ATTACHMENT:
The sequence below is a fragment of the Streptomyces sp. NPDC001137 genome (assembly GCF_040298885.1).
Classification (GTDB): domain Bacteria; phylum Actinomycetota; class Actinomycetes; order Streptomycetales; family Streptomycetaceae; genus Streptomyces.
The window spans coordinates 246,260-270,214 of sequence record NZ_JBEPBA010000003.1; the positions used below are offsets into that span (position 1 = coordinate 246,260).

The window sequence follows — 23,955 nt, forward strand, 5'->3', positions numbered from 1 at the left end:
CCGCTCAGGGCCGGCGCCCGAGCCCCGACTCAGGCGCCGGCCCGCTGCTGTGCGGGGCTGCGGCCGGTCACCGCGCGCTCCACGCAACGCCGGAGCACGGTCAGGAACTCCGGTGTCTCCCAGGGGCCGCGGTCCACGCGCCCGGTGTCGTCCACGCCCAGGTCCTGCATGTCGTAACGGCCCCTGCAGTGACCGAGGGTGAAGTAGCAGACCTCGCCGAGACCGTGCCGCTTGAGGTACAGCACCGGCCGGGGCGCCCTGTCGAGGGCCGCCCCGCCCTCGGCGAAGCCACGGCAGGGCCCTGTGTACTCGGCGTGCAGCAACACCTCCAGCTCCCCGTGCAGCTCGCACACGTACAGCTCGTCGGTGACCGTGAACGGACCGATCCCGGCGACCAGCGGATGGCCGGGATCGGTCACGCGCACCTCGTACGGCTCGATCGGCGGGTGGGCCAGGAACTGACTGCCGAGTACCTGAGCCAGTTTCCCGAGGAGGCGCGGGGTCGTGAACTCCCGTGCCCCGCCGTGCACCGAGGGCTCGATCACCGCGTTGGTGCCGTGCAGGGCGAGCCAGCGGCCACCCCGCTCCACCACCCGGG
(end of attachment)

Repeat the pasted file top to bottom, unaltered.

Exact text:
The sequence below is a fragment of the Streptomyces sp. NPDC001137 genome (assembly GCF_040298885.1).
Classification (GTDB): domain Bacteria; phylum Actinomycetota; class Actinomycetes; order Streptomycetales; family Streptomycetaceae; genus Streptomyces.
The window spans coordinates 246,260-270,214 of sequence record NZ_JBEPBA010000003.1; the positions used below are offsets into that span (position 1 = coordinate 246,260).

The window sequence follows — 23,955 nt, forward strand, 5'->3', positions numbered from 1 at the left end:
CCGCTCAGGGCCGGCGCCCGAGCCCCGACTCAGGCGCCGGCCCGCTGCTGTGCGGGGCTGCGGCCGGTCACCGCGCGCTCCACGCAACGCCGGAGCACGGTCAGGAACTCCGGTGTCTCCCAGGGGCCGCGGTCCACGCGCCCGGTGTCGTCCACGCCCAGGTCCTGCATGTCGTAACGGCCCCTGCAGTGACCGAGGGTGAAGTAGCAGACCTCGCCGAGACCGTGCCGCTTGAGGTACAGCACCGGCCGGGGCGCCCTGTCGAGGGCCGCCCCGCCCTCGGCGAAGCCACGGCAGGGCCCTGTGTACTCGGCGTGCAGCAACACCTCCAGCTCCCCGTGCAGCTCGCACACGTACAGCTCGTCGGTGACCGTGAACGGACCGATCCCGGCGACCAGCGGATGGCCGGGATCGGTCACGCGCACCTCGTACGGCTCGATCGGCGGGTGGGCCAGGAACTGACTGCCGAGTACCTGAGCCAGTTTCCCGAGGAGGCGCGGGGTCGTGAACTCCCGTGCCCCGCCGTGCACCGAGGGCTCGATCACCGCGTTGGTGCCGTGCAGGGCGAGCCAGCGGCCACCCCGCTCCACCACCCGGG